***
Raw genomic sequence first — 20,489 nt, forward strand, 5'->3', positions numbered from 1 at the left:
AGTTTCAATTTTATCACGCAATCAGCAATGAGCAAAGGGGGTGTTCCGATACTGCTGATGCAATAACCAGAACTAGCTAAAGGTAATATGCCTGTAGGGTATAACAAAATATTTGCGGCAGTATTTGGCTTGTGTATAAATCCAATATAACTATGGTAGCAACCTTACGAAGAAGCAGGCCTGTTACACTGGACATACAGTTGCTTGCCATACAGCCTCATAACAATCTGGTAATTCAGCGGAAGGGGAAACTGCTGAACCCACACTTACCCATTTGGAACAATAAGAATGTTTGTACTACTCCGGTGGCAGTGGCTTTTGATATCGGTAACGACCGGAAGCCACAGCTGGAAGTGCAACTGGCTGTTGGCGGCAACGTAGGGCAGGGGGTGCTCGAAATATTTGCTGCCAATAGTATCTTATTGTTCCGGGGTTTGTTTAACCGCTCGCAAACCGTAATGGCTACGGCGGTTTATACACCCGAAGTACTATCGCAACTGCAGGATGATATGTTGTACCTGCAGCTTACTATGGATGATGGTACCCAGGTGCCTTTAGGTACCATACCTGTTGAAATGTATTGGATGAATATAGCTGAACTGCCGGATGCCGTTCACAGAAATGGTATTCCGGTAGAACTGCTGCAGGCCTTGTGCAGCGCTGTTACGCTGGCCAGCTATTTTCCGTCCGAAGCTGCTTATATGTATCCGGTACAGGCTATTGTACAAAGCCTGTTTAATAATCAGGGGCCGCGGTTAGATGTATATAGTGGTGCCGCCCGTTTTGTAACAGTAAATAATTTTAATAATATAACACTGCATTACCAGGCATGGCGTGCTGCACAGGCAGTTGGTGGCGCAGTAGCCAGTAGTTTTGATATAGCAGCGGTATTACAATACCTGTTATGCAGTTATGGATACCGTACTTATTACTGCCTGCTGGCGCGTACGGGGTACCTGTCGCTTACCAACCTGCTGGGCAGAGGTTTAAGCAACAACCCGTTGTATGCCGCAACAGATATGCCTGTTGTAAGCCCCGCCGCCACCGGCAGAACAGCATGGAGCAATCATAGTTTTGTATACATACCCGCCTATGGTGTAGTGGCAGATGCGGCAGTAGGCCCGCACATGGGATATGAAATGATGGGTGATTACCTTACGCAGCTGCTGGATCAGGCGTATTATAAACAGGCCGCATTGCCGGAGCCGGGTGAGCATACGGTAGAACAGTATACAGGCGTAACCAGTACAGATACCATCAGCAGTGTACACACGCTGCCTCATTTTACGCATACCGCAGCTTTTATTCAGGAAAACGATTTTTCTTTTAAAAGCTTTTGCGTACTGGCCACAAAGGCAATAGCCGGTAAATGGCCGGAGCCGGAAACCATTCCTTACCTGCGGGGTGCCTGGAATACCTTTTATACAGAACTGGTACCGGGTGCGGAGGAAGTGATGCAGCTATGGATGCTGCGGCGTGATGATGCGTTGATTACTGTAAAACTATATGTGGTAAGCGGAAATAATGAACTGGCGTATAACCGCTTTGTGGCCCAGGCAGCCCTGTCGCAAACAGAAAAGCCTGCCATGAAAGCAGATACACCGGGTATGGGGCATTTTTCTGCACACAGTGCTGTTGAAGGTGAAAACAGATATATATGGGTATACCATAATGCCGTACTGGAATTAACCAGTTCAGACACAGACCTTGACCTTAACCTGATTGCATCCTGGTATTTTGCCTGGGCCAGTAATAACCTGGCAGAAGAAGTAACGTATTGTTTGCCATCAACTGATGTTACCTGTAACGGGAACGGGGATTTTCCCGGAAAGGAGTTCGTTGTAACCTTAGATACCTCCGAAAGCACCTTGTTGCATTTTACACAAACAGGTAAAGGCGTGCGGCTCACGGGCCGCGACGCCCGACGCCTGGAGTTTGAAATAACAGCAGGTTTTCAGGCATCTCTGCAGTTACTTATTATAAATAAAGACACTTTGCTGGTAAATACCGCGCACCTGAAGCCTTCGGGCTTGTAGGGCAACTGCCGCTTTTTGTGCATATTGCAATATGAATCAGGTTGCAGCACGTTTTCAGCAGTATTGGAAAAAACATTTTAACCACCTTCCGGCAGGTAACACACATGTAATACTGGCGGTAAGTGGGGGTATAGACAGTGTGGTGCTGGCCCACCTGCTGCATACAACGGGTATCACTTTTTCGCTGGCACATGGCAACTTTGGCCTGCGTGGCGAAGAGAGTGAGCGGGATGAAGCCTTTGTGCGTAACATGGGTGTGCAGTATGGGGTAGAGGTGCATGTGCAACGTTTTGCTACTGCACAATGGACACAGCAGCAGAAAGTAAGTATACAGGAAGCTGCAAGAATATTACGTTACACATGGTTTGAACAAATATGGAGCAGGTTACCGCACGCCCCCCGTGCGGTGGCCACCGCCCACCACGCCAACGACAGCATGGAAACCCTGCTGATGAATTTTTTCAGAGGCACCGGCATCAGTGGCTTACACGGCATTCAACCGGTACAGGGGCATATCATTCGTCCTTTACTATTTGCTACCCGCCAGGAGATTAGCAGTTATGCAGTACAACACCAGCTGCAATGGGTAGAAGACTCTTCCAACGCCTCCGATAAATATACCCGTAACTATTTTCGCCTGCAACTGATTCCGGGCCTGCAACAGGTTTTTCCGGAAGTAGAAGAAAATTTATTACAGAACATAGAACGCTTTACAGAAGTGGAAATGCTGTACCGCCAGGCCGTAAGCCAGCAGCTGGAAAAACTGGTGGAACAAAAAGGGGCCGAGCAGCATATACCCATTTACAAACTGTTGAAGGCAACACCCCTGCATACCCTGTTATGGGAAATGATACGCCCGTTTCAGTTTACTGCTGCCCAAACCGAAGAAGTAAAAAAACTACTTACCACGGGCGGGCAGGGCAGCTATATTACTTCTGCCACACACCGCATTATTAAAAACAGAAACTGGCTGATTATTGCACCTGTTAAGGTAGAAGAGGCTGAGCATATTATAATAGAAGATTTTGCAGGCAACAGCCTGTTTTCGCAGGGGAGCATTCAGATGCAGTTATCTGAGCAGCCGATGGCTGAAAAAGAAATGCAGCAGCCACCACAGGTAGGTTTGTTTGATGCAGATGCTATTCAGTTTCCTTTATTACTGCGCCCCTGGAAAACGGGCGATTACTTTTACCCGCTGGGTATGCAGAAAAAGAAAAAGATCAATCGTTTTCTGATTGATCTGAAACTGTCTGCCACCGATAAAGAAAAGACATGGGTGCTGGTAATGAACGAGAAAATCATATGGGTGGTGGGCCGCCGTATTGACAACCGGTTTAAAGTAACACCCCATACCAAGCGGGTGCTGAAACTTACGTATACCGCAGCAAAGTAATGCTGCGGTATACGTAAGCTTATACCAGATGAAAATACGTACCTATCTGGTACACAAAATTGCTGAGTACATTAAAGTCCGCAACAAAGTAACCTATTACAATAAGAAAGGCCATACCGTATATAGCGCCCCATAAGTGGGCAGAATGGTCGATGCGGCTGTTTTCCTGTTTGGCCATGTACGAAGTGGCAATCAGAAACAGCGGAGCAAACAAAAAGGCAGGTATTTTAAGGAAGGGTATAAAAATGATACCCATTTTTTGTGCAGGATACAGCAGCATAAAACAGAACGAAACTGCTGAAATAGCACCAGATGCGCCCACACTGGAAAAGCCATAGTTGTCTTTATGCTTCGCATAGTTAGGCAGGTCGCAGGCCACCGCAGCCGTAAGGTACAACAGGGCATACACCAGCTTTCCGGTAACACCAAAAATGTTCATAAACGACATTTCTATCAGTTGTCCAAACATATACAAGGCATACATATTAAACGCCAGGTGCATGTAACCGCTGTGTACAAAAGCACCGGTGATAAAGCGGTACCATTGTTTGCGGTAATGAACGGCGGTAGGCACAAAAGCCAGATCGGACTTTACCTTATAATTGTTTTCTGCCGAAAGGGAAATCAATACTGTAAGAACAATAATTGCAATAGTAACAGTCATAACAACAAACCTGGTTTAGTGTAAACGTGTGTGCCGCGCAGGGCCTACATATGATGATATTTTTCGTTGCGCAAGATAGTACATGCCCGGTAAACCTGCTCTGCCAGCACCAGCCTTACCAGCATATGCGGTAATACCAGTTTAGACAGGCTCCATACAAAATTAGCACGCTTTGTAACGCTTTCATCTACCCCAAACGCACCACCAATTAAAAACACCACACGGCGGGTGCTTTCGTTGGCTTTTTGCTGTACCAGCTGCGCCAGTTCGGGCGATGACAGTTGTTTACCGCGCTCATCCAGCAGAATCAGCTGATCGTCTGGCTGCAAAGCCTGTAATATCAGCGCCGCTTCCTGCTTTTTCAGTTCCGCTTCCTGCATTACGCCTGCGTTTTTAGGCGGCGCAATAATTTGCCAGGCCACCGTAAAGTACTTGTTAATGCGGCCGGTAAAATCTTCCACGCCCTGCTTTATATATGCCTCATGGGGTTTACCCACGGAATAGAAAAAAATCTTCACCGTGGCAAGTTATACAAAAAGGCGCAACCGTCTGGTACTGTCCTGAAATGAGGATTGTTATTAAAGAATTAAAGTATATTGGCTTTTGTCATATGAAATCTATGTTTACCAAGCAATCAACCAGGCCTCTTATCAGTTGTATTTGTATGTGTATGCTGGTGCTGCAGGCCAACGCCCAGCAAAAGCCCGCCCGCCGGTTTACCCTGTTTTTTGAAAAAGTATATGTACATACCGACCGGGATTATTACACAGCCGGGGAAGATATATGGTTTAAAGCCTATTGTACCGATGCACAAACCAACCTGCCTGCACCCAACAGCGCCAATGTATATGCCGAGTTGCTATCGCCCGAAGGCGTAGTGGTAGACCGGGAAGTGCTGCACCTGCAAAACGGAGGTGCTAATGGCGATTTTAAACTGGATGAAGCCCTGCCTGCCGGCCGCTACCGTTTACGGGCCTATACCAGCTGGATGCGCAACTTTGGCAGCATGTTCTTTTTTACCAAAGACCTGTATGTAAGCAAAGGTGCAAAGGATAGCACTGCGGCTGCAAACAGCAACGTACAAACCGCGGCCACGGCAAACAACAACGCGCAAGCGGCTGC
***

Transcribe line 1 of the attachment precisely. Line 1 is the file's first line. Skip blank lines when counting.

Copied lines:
Raw genomic sequence first — 20,489 nt, forward strand, 5'->3', positions numbered from 1 at the left: